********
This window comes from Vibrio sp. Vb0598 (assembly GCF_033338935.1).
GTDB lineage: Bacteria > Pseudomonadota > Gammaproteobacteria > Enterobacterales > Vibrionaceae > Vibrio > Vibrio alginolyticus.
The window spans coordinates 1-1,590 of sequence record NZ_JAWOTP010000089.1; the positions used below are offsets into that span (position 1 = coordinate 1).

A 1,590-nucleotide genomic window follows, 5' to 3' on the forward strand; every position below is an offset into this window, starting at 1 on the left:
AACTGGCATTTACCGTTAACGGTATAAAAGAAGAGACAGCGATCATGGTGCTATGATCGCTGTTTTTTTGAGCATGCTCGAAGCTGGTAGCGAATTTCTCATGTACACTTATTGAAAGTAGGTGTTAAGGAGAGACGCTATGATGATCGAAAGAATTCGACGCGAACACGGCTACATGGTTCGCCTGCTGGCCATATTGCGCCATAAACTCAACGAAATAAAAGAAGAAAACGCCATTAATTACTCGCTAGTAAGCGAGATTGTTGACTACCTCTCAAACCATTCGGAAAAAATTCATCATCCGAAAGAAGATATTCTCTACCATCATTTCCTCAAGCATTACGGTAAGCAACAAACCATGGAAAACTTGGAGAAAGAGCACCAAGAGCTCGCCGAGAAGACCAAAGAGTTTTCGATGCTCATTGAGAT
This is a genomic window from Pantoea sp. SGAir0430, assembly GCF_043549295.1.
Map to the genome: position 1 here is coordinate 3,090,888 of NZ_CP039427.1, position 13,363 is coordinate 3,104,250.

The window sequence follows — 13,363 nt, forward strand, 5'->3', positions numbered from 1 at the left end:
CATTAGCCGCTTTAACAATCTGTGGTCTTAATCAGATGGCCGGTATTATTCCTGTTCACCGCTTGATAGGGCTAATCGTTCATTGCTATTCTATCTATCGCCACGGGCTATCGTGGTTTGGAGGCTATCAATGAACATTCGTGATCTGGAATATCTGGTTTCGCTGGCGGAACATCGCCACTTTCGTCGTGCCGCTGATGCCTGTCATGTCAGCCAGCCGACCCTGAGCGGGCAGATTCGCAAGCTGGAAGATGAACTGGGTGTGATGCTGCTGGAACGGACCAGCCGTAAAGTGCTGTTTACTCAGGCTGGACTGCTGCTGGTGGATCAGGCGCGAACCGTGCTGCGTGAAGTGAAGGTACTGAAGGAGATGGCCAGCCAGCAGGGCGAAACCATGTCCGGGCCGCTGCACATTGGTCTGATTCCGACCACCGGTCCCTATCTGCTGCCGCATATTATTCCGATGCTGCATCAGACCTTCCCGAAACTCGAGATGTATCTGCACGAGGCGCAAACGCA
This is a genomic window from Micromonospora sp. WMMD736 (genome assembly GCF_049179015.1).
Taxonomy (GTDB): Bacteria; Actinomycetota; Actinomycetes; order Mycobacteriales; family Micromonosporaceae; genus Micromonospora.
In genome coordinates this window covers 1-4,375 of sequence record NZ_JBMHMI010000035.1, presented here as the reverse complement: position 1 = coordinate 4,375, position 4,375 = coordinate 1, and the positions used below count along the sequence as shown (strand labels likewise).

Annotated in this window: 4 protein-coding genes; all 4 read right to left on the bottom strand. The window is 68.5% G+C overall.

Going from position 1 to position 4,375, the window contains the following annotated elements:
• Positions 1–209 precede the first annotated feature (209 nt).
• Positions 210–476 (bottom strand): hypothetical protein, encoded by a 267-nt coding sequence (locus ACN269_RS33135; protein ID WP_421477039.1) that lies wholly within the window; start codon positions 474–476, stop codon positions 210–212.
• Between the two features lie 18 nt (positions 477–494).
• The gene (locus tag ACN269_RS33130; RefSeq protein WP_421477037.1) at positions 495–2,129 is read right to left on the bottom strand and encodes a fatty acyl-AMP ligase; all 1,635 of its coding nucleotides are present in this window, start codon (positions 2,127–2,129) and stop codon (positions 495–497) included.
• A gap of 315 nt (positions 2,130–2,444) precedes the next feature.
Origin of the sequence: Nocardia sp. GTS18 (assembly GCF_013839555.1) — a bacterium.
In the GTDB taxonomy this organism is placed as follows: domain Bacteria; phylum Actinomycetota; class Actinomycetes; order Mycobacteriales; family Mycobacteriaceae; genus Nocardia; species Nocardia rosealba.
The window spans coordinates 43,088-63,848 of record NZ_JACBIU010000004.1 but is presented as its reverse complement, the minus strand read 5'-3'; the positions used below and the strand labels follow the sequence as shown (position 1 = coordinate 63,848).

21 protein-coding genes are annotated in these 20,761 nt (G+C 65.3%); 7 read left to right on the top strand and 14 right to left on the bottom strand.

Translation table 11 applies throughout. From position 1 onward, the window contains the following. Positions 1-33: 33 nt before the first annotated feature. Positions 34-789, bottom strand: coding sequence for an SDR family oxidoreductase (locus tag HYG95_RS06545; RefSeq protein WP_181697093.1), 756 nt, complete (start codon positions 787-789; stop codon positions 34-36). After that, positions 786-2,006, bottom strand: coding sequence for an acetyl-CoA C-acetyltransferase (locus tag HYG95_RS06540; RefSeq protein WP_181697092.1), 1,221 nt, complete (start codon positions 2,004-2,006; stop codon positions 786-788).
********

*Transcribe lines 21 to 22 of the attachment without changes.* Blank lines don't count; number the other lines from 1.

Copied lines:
In the GTDB taxonomy this organism is placed as follows: domain Bacteria; phylum Actinomycetota; class Actinomycetes; order Mycobacteriales; family Mycobacteriaceae; genus Nocardia; species Nocardia rosealba.
The window spans coordinates 43,088-63,848 of record NZ_JACBIU010000004.1 but is presented as its reverse complement, the minus strand read 5'-3'; the positions used below and the strand labels follow the sequence as shown (position 1 = coordinate 63,848).